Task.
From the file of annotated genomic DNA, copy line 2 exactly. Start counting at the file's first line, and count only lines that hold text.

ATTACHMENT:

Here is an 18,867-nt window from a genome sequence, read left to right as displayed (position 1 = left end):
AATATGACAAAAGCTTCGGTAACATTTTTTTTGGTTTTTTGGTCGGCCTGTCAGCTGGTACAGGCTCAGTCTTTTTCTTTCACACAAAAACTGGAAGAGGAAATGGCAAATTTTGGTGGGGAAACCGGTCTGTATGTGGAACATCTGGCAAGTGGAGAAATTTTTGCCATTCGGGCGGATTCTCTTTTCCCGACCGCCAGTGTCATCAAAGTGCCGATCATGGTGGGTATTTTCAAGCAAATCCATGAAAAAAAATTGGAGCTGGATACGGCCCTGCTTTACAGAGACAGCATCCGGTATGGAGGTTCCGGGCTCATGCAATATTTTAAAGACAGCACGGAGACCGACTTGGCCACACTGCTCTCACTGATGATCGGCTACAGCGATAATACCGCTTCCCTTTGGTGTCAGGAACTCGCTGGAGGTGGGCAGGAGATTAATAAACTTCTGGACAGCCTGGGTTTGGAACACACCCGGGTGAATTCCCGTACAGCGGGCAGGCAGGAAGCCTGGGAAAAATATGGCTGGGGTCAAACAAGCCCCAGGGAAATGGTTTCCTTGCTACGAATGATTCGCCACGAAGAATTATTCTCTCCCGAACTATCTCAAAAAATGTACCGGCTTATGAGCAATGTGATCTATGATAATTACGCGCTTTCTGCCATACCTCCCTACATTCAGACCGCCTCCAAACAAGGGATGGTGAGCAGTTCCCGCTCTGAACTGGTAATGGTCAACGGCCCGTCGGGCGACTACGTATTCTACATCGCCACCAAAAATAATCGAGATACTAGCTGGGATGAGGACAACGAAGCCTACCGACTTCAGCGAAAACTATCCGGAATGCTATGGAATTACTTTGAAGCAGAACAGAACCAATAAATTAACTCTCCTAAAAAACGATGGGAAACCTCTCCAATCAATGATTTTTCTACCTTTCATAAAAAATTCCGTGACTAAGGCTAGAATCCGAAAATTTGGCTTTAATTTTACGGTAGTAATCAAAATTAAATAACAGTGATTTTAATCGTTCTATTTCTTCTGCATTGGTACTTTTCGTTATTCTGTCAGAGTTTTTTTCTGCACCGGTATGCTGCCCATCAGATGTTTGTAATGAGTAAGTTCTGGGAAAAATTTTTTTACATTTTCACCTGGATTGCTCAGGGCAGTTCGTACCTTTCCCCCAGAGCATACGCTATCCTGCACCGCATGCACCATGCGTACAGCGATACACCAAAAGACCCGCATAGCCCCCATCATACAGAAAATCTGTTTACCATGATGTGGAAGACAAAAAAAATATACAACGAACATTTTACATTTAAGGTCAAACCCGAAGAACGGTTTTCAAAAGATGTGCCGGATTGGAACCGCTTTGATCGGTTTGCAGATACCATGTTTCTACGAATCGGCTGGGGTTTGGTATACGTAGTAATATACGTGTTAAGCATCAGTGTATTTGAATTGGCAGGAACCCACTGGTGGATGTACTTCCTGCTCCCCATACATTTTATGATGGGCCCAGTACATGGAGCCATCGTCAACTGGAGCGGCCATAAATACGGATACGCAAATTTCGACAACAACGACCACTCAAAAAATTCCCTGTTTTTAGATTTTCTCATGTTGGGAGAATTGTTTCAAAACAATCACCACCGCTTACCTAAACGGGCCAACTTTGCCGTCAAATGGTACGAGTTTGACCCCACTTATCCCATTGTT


AATATGACAAAAGCTTCGGTAACATTTTTTTTGGTTTTTTGGTCGGCCTGTCAGCTGGTACAGGCTCAGTCTTTTTCTTTCACACAAAAACTGGAAGAGGAAATGGCAAATTTTGGTGGGGAAACCGGTCTGTATGTGGAACATCTGGCAAGTGGAGAAATTTTTGCCATTCGGGCGGATTCTCTTTTCCCGACCGCCAGTGTCATCAAAGTGCCGATCATGGTGGGTATTTTCAAGCAAATCCATGAAAAAAAATTGGAGCTGGATACGGCCCTGCTTTACAGAGACAGCATCCGGTATGGAGGTTCCGGGCTCATGCAATATTTTAAAGACAGCACGGAGACCGACTTGGCCACACTGCTCTCACTGATGATCGGCTACAGCGATAATACCGCTTCCCTTTGGTGTCAGGAACTCGCTGGAGGTGGGCAGGAGATTAATAAACTTCTGGACAGCCTGGGTTTGGAACACACCCGGGTGAATTCCCGTACAGCGGGCAGGCAGGAAGCCTGGGAAAAATATGGCTGGGGTCAAACAAGCCCCAGGGAAATGGTTTCCTTGCTACGAATGATTCGCCACGAAGAATTATTCTCTCCCGAACTATCTCAAAAAATGTACCGGCTTATGAGCAATGTGATCTATGATAATTACGCGCTTTCTGCCATACCTCCCTACATTCAGACCGCCTCCAAACAAGGGATGGTGAGCAGTTCCCGCTCTGAACTGGTAATGGTCAACGGCCCGTCGGGCGACTACGTATTCTACATCGCCACCAAAAATAATCGAGATACTAGCTGGGATGAGGACAACGAAGCCTACCGACTTCAGCGAAAACTATCCGGAATGCTATGGAATTACTTTGAAGCAGAACAGAACCAATAAATTAACTCTCCTAAAAAACGATGGGAAACCTCTCCAATCAATGATTTTTCTACCTTTCATAAAAAATTCCGTGACTAAGGCTAGAATCCGAAAATTTGGCTTTAATTTTACGGTAGTAATCAAAATTAAATAACAGTGATTTTAATCGTTCTATTTCTTCTGCATTGGTACTTTTCGTTATTCTGTCAGAGTTTTTTTCTGCACCGGTATGCTGCCCATCAGATGTTTGTAATGAGTAAGTTCTGGGAAAAATTTTTTTACATTTTCACCTGGATTGCTCAGGGCAGTTCGTACCTTTCCCCCAGAGCATACGCTATCCTGCACCGCATGCACCATGCGTACAGCGATACACCAAAAGACCCGCATAGCCCCCATCATACAGAAAATCTGTTTACCATGATGTGGAAGACAAAAAAAATATACAACGAACATTTTACATTTAAGGTCAAACCCGAAGAACGGTTTTCAAAAGATGTGCCGGATTGGAACCGCTTTGATCGGTTTGCAGATACCATGTTTCTACGAATCGGCTGGGGTTTGGTATACGTAGTAATATACGTGTTAAGCATCAGTGTATTTGAATTGGCAGGAACCCACTGGTGGATGTACTTCCTGCTCCCCATACATTTTATGATGGGCCCAGTACATGGAGCCATCGTCAACTGGAGCGGCCATAAATACGGATACGCAAATTTCGACAACAACGACCACTCAAAAAATTCCCTGTTTTTAGATTTTCTCATGTTGGGAGAATTGTTTCAAAACAATCACCACCGCTTACCTAAACGGGCCAACTTTGCCGTCAAATGGTACGAGTTTGACCCCACTTATCCCATTGTT